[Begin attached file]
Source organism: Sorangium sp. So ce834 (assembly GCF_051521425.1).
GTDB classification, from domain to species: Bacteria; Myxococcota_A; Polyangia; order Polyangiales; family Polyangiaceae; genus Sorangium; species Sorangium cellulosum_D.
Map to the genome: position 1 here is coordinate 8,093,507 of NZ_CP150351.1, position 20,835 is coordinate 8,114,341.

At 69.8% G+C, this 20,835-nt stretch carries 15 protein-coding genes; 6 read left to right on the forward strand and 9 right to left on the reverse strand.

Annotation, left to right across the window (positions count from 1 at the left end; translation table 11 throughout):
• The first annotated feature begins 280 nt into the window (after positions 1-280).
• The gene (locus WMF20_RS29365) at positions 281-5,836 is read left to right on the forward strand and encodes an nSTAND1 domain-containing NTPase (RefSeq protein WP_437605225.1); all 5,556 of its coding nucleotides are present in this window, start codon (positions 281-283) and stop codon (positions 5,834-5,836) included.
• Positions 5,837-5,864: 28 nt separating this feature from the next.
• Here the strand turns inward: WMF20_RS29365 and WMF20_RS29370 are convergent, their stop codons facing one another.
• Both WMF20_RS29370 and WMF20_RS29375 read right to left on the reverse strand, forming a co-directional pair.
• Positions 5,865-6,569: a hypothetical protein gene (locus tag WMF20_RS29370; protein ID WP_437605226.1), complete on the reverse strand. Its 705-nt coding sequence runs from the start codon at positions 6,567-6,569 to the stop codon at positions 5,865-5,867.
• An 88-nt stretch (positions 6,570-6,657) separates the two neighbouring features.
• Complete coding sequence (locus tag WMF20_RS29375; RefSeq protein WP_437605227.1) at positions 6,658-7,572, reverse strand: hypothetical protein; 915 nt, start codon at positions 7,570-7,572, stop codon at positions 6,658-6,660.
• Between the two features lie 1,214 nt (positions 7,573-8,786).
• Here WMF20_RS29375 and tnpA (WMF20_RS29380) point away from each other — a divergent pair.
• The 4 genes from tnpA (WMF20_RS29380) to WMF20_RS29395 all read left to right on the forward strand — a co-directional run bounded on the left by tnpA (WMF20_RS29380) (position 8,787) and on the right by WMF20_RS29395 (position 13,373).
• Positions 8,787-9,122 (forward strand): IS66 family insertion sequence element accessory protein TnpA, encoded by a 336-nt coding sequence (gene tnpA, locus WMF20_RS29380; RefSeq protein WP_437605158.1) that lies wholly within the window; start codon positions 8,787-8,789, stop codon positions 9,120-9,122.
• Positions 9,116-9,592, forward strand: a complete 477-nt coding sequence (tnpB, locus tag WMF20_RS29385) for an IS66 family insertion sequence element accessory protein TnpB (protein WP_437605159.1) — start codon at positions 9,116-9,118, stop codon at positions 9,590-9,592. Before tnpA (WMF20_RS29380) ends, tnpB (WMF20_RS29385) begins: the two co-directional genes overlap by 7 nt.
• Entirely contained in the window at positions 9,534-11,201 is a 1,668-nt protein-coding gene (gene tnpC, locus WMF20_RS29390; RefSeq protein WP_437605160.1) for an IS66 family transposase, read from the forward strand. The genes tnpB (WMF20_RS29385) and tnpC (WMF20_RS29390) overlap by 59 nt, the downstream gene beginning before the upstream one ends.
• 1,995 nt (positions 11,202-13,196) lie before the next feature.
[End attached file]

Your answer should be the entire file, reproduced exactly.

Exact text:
Source organism: Sorangium sp. So ce834 (assembly GCF_051521425.1).
GTDB classification, from domain to species: Bacteria; Myxococcota_A; Polyangia; order Polyangiales; family Polyangiaceae; genus Sorangium; species Sorangium cellulosum_D.
Map to the genome: position 1 here is coordinate 8,093,507 of NZ_CP150351.1, position 20,835 is coordinate 8,114,341.

At 69.8% G+C, this 20,835-nt stretch carries 15 protein-coding genes; 6 read left to right on the forward strand and 9 right to left on the reverse strand.

Annotation, left to right across the window (positions count from 1 at the left end; translation table 11 throughout):
• The first annotated feature begins 280 nt into the window (after positions 1-280).
• The gene (locus WMF20_RS29365) at positions 281-5,836 is read left to right on the forward strand and encodes an nSTAND1 domain-containing NTPase (RefSeq protein WP_437605225.1); all 5,556 of its coding nucleotides are present in this window, start codon (positions 281-283) and stop codon (positions 5,834-5,836) included.
• Positions 5,837-5,864: 28 nt separating this feature from the next.
• Here the strand turns inward: WMF20_RS29365 and WMF20_RS29370 are convergent, their stop codons facing one another.
• Both WMF20_RS29370 and WMF20_RS29375 read right to left on the reverse strand, forming a co-directional pair.
• Positions 5,865-6,569: a hypothetical protein gene (locus tag WMF20_RS29370; protein ID WP_437605226.1), complete on the reverse strand. Its 705-nt coding sequence runs from the start codon at positions 6,567-6,569 to the stop codon at positions 5,865-5,867.
• An 88-nt stretch (positions 6,570-6,657) separates the two neighbouring features.
• Complete coding sequence (locus tag WMF20_RS29375; RefSeq protein WP_437605227.1) at positions 6,658-7,572, reverse strand: hypothetical protein; 915 nt, start codon at positions 7,570-7,572, stop codon at positions 6,658-6,660.
• Between the two features lie 1,214 nt (positions 7,573-8,786).
• Here WMF20_RS29375 and tnpA (WMF20_RS29380) point away from each other — a divergent pair.
• The 4 genes from tnpA (WMF20_RS29380) to WMF20_RS29395 all read left to right on the forward strand — a co-directional run bounded on the left by tnpA (WMF20_RS29380) (position 8,787) and on the right by WMF20_RS29395 (position 13,373).
• Positions 8,787-9,122 (forward strand): IS66 family insertion sequence element accessory protein TnpA, encoded by a 336-nt coding sequence (gene tnpA, locus WMF20_RS29380; RefSeq protein WP_437605158.1) that lies wholly within the window; start codon positions 8,787-8,789, stop codon positions 9,120-9,122.
• Positions 9,116-9,592, forward strand: a complete 477-nt coding sequence (tnpB, locus tag WMF20_RS29385) for an IS66 family insertion sequence element accessory protein TnpB (protein WP_437605159.1) — start codon at positions 9,116-9,118, stop codon at positions 9,590-9,592. Before tnpA (WMF20_RS29380) ends, tnpB (WMF20_RS29385) begins: the two co-directional genes overlap by 7 nt.
• Entirely contained in the window at positions 9,534-11,201 is a 1,668-nt protein-coding gene (gene tnpC, locus WMF20_RS29390; RefSeq protein WP_437605160.1) for an IS66 family transposase, read from the forward strand. The genes tnpB (WMF20_RS29385) and tnpC (WMF20_RS29390) overlap by 59 nt, the downstream gene beginning before the upstream one ends.
• 1,995 nt (positions 11,202-13,196) lie before the next feature.